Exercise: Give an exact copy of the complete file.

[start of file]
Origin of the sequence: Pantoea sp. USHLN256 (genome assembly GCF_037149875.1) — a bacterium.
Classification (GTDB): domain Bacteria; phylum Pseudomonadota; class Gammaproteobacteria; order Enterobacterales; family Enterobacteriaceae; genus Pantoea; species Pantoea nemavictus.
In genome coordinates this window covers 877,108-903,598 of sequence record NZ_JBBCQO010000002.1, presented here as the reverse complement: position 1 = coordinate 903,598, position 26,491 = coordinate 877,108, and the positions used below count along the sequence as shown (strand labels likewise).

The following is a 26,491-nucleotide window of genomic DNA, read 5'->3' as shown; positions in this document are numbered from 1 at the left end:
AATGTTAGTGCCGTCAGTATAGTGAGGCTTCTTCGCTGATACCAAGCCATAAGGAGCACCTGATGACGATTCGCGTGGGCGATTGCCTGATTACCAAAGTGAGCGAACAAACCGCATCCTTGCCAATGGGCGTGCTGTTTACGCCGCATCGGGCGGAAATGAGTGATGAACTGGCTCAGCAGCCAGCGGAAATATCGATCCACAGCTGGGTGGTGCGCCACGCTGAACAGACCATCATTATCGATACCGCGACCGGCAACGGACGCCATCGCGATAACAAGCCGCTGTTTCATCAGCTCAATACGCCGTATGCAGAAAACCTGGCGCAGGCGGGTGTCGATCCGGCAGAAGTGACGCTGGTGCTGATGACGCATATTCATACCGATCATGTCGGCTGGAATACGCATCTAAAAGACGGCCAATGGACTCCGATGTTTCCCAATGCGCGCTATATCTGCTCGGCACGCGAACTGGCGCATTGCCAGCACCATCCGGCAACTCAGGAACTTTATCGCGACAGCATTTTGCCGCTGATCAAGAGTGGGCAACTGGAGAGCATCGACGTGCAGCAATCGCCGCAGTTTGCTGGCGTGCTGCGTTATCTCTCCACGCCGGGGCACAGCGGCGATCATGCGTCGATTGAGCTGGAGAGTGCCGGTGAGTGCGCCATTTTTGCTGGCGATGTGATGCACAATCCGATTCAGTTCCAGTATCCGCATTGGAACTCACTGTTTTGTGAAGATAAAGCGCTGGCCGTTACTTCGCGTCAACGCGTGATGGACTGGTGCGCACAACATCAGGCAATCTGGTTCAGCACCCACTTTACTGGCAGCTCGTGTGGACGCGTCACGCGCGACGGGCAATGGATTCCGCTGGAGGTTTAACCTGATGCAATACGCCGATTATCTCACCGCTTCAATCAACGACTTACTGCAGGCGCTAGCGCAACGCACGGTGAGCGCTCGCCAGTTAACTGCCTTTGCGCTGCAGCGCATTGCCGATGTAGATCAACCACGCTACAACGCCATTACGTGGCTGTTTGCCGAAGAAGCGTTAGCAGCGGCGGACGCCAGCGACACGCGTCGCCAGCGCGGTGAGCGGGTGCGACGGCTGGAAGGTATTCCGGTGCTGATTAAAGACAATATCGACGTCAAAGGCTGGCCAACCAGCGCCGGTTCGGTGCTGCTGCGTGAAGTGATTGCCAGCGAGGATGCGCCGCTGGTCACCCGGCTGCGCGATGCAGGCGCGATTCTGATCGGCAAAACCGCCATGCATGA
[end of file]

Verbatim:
Origin of the sequence: Pantoea sp. USHLN256 (genome assembly GCF_037149875.1) — a bacterium.
Classification (GTDB): domain Bacteria; phylum Pseudomonadota; class Gammaproteobacteria; order Enterobacterales; family Enterobacteriaceae; genus Pantoea; species Pantoea nemavictus.
In genome coordinates this window covers 877,108-903,598 of sequence record NZ_JBBCQO010000002.1, presented here as the reverse complement: position 1 = coordinate 903,598, position 26,491 = coordinate 877,108, and the positions used below count along the sequence as shown (strand labels likewise).

The following is a 26,491-nucleotide window of genomic DNA, read 5'->3' as shown; positions in this document are numbered from 1 at the left end:
AATGTTAGTGCCGTCAGTATAGTGAGGCTTCTTCGCTGATACCAAGCCATAAGGAGCACCTGATGACGATTCGCGTGGGCGATTGCCTGATTACCAAAGTGAGCGAACAAACCGCATCCTTGCCAATGGGCGTGCTGTTTACGCCGCATCGGGCGGAAATGAGTGATGAACTGGCTCAGCAGCCAGCGGAAATATCGATCCACAGCTGGGTGGTGCGCCACGCTGAACAGACCATCATTATCGATACCGCGACCGGCAACGGACGCCATCGCGATAACAAGCCGCTGTTTCATCAGCTCAATACGCCGTATGCAGAAAACCTGGCGCAGGCGGGTGTCGATCCGGCAGAAGTGACGCTGGTGCTGATGACGCATATTCATACCGATCATGTCGGCTGGAATACGCATCTAAAAGACGGCCAATGGACTCCGATGTTTCCCAATGCGCGCTATATCTGCTCGGCACGCGAACTGGCGCATTGCCAGCACCATCCGGCAACTCAGGAACTTTATCGCGACAGCATTTTGCCGCTGATCAAGAGTGGGCAACTGGAGAGCATCGACGTGCAGCAATCGCCGCAGTTTGCTGGCGTGCTGCGTTATCTCTCCACGCCGGGGCACAGCGGCGATCATGCGTCGATTGAGCTGGAGAGTGCCGGTGAGTGCGCCATTTTTGCTGGCGATGTGATGCACAATCCGATTCAGTTCCAGTATCCGCATTGGAACTCACTGTTTTGTGAAGATAAAGCGCTGGCCGTTACTTCGCGTCAACGCGTGATGGACTGGTGCGCACAACATCAGGCAATCTGGTTCAGCACCCACTTTACTGGCAGCTCGTGTGGACGCGTCACGCGCGACGGGCAATGGATTCCGCTGGAGGTTTAACCTGATGCAATACGCCGATTATCTCACCGCTTCAATCAACGACTTACTGCAGGCGCTAGCGCAACGCACGGTGAGCGCTCGCCAGTTAACTGCCTTTGCGCTGCAGCGCATTGCCGATGTAGATCAACCACGCTACAACGCCATTACGTGGCTGTTTGCCGAAGAAGCGTTAGCAGCGGCGGACGCCAGCGACACGCGTCGCCAGCGCGGTGAGCGGGTGCGACGGCTGGAAGGTATTCCGGTGCTGATTAAAGACAATATCGACGTCAAAGGCTGGCCAACCAGCGCCGGTTCGGTGCTGCTGCGTGAAGTGATTGCCAGCGAGGATGCGCCGCTGGTCACCCGGCTGCGCGATGCAGGCGCGATTCTGATCGGCAAAACCGCCATGCATGA